Chapter 25

  1. Abraham’s Other Wife and Sons

    • Abraham married another wife whose name was Keturah.

    • Abraham’s descendants through his wife Keturah:

    • Abraham gave everything he owned to Isaac, but he gave gifts to his sons by his concubines.

    • Abraham sent all his other sons to the east, away from Isaac.

      • Abraham sent his other sons away from Isaac in order to safeguard Isaac’s inheritance and blessing.

    • In light of theses passages you might be wondering, as I did, if God condoned polygamy in the Old Testament. After all, there are multiple examples of polygamy in the Old Testament and many of the patriarchs themselves had multiple wives: Abraham, Jacob, David, and Solomon. The question then follows, if God condoned polygamy in the Old Testament does that mean He still condones it today? There are a lot of views and insight to be found on this topic, but one of my favorite articles on this subject is Polygamy in the Bible: A Sordid Tale.

        • The author makes this very valuable point about how we should read the Old Testament as a whole, “The problem, of course, is that the Bible–even the Old Testament–is not really a book of commandments and morality tales. The Bible does of course contain commandments, and lots of narratives. But hardly any of the narratives are about morally upright heroes who keep God’s commandments. Most of the narratives are about God’s actions and plans to save immoral human beings. Most of the human characters in Bible stories (even some of the most faithful ones) are morally dubious at best; in fact, many of their activities are downright sordid. You’re not supposed to read these stories as direct examples for your own life; you’re meant to read them to understand God’s actions in the midst of a tragic human history.”

      • God makes clear in Genesis 2:24 what His ideal intention is for marriage. However, when sin entered the world, many things began to happen that shouldn’t happen and that aren’t ideal, but God is gracious to work through those things or in spite of those things. That doesn’t mean those things are wise, Godly, or good.

      • So, what stands out about the polygamist relationships recorded in the Bible? Here’s a list with one addition of my own from the above article:

              1. The first polygamist, Lamech, calls a family conference so he can boast about his inordinate vengeful violence. He’s clearly not a nice man (Gen 4:19-24).

              1. Abraham’s relationship with Hagar not only caused bitterness and strife between Sarah and Hagar, but also between his sons Isaac and Ishmael. Isaac is the father of the Jewish people while Ishmael is the father of the Arab people. We all know that historically these people groups have always been in conflict- even in the present day.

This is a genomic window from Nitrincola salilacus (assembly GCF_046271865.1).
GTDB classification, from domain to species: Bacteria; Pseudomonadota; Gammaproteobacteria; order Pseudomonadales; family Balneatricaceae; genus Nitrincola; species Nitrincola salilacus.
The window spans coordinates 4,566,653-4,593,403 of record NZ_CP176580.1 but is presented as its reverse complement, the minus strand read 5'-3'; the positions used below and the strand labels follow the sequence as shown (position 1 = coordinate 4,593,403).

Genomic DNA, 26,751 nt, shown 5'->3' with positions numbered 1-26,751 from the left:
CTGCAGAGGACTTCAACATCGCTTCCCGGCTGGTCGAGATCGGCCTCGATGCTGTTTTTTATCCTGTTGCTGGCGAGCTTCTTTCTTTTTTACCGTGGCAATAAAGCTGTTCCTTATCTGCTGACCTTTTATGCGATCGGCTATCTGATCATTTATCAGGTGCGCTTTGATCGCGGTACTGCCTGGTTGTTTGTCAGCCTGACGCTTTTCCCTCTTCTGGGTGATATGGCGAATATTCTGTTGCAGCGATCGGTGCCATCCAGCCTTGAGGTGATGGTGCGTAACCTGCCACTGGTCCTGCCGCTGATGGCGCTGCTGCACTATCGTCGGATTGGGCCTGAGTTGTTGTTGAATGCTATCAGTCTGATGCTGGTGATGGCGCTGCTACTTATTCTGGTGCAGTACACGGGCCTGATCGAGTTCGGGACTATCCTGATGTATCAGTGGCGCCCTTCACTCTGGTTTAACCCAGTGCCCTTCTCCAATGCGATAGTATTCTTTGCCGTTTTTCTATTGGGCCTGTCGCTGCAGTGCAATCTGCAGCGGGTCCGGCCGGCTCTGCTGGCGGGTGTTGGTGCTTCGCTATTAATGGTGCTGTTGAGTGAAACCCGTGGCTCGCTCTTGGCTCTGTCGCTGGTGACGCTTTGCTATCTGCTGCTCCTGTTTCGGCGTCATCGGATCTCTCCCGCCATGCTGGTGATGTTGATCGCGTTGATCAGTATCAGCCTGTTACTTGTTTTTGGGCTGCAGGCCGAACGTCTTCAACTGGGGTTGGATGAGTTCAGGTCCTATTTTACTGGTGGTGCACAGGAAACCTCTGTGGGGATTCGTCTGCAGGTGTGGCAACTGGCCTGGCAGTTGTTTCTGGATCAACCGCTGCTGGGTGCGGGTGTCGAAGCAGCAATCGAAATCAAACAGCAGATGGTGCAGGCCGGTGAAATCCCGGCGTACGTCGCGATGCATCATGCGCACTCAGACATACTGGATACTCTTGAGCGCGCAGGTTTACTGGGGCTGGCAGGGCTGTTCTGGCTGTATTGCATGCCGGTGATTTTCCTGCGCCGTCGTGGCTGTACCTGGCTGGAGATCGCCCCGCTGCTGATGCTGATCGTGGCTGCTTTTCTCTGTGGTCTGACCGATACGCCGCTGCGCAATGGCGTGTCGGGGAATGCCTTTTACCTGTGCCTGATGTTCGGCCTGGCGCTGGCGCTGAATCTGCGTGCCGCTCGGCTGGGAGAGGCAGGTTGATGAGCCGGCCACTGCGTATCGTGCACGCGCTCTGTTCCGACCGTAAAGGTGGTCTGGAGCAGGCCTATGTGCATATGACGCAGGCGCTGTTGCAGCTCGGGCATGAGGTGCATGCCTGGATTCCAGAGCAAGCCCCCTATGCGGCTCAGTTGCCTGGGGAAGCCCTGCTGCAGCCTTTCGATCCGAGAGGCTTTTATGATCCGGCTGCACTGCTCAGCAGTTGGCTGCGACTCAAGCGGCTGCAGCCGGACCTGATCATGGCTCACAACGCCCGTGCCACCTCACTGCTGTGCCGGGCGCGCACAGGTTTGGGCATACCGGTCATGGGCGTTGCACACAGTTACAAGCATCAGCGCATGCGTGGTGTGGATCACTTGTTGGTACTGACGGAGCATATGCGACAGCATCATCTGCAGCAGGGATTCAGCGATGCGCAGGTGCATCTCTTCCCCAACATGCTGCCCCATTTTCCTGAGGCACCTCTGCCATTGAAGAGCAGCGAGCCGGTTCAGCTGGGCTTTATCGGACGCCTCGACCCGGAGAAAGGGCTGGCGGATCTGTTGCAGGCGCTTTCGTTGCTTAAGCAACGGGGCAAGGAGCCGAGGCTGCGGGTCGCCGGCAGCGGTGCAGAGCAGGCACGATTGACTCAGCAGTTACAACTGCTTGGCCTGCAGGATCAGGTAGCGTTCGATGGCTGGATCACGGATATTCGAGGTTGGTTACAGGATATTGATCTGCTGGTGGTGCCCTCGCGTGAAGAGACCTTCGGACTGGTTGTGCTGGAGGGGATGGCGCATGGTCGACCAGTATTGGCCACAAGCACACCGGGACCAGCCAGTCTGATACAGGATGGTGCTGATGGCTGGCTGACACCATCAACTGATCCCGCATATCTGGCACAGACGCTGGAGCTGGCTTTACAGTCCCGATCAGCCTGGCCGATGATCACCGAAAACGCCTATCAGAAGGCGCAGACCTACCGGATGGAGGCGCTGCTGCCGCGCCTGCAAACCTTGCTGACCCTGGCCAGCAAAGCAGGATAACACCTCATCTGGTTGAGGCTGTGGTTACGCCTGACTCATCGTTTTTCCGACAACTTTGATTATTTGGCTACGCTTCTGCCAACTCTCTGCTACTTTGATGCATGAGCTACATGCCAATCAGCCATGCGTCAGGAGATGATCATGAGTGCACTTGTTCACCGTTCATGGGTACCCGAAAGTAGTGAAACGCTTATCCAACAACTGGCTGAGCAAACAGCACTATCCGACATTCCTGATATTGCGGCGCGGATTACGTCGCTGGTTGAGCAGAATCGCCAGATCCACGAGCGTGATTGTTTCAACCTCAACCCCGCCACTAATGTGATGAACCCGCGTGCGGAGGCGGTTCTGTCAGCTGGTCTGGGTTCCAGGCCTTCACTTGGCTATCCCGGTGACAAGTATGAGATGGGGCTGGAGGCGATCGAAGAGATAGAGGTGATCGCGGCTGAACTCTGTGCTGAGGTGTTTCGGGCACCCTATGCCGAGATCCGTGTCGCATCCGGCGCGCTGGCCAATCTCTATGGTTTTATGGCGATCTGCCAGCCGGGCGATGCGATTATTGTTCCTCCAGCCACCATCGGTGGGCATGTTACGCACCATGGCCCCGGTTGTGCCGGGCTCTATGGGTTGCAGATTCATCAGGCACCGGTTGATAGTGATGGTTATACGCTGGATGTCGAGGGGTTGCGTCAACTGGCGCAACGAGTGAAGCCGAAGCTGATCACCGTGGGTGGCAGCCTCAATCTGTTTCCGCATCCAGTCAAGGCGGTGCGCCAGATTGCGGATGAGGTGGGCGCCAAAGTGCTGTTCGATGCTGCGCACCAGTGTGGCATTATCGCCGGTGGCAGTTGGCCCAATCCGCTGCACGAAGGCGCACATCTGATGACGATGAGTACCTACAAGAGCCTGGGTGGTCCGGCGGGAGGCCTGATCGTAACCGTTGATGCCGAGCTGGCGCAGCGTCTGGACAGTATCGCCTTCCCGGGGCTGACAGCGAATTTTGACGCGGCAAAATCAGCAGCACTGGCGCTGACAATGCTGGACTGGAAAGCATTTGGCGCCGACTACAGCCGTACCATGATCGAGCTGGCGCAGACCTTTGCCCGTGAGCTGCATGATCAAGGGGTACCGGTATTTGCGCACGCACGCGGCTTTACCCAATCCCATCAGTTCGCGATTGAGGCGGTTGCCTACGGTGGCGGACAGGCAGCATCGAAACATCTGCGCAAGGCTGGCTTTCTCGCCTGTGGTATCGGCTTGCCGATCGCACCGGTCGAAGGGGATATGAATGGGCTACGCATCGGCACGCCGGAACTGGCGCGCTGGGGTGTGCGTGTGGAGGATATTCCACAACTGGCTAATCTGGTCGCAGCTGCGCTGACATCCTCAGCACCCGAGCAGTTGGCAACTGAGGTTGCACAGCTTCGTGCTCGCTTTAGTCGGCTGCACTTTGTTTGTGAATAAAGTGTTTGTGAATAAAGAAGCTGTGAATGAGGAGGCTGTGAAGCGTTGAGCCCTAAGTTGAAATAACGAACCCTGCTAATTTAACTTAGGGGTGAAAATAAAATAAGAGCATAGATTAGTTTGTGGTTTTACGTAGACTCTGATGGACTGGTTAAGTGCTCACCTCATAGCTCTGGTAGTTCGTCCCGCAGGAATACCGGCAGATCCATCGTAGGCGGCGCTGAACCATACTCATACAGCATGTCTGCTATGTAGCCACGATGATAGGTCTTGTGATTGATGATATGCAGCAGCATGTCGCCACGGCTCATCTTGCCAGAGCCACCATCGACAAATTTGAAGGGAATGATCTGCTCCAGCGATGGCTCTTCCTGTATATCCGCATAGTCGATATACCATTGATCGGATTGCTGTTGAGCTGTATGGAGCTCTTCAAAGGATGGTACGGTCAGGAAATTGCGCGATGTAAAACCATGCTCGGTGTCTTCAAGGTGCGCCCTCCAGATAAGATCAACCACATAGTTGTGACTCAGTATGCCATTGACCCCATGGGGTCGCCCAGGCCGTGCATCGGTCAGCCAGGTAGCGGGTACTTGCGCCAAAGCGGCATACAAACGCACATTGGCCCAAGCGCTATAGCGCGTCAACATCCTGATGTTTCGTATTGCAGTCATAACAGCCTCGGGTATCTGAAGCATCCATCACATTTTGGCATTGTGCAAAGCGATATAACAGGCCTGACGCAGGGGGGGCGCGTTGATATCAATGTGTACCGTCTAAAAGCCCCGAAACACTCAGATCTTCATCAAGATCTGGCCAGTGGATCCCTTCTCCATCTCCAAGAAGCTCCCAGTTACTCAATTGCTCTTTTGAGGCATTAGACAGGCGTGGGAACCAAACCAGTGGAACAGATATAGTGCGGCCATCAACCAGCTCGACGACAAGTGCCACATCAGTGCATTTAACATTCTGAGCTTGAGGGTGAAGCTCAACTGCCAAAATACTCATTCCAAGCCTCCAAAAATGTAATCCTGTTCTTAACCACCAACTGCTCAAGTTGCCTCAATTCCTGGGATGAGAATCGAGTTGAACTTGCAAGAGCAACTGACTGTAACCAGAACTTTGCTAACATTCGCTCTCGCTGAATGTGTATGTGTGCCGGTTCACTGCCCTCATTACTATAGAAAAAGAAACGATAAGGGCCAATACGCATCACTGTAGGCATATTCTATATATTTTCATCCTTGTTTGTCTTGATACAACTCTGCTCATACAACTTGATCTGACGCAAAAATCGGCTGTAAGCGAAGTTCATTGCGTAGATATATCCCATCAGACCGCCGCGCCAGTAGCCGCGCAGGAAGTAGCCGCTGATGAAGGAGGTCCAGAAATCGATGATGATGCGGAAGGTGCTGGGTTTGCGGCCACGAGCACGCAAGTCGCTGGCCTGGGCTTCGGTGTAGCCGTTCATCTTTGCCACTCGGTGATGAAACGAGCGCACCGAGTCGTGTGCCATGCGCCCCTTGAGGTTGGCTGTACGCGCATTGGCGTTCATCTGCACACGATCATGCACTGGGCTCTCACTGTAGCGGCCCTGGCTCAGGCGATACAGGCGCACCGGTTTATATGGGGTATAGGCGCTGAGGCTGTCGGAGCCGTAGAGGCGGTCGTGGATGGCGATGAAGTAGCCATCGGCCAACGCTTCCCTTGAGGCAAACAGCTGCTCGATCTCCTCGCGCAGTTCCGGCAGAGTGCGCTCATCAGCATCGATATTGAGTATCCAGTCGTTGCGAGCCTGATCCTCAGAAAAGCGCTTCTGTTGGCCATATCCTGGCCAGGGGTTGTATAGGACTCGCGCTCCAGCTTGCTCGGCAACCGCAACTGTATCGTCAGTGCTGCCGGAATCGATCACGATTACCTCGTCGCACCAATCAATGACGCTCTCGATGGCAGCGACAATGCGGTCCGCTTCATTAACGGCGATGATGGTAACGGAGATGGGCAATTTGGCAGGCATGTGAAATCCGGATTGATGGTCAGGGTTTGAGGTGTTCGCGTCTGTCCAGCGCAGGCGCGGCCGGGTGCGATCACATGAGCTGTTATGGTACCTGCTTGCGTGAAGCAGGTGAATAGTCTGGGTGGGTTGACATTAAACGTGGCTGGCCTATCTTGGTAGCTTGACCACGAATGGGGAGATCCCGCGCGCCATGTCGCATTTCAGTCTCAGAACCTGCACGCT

1. Jacob has two wives and two concubines, a situation which creates family heartbreak, envy and, ultimately, attempted murder (Gen 29-37).

              1. Gideon has many wives and many sons (Judges 8:30). This results in civil war and wholesale slaughter in Israel (Judges 9).

              1. David has a seemingly insatiable appetite for women. He has many wives (2 Sam 5:13), and in the end steals another man’s wife and murders him (2 Sam 11-12). The resulting, big family was not a happy one: they ended up committing incestuous rape (2 Sam 13) and rebellion which almost destroyed David’s kingdom (2 Sam 14).

              1. Solomon had 700 wives and 300 concubines. They led his heart away from the Lord, and led to the break-up of his kingdom (1 Kings 11:3-4).

Conclusion: “The stories tell the story all by themselves, don’t they? Polygamy, according to the Bible, is a disaster.”

 

  • I also think it’s good to point out as I have before that our cultural and societal context is nothing like the culture and society of the Old Testament and this does have an effect, to a certain extent, on polygamy.

     Ancient societies were patriarchal and women who weren’t married relied on either their fathers or brothers to take care of them. If a woman’s father or brothers couldn’t or wouldn’t provide for her, her remaining options were prostitution, slavery, or starvation. Obviously this is not a desirable situation. Women have always outnumbered men and would have even more so in ancient times considering the high fatality rate of ancient warfare. Of course, today women no longer have to rely on men for their provision. So, whatever benefit polygamy would have afforded women in ancient times is all but obsolete in our own era.

    -As we’ve already stated God gives explicit affirmation that marriage is between one man and one woman in Genesis 1-2, which Jesus then confirms in Matthew 19:4-6. In the New Testament Paul makes clear that polygamy is undesirable. For example, I Timothy 3:2, 12 and Titus 1:6 both require that a spiritual leader be faithful to his wife (singular). The Greek text translated “the husband of one wife” is more literally translated “a one-woman man”. Since we are also called to be holy (I Peter 1:16) these standards apply to us as well.

    – My favorite quote from the article: “But that all needs to be understood within the bigger picture of the Bible’s story: God’s salvation of a sinful humanity through the death and resurrection of his Son Jesus. Within this story, polygamy isn’t an example to be emulated. Rather, it’s an example of the many bad things Jesus rescues us from.”

2. Abraham’s Death

    • Abraham lived a long, satisfying life and at the age of 175, he died and joined his ancestors. His sons Isaac and Ishmael buried him in the cave of Machpelah with his wife Sarah.

      • NLT Illustrated Study Bible notes, “Abraham’s death is recorded before the births of Jacob and Esau, but he lived until they were fifteen years old. This literary arrangement closes Abraham’s story before focusing on Isaac’s family.”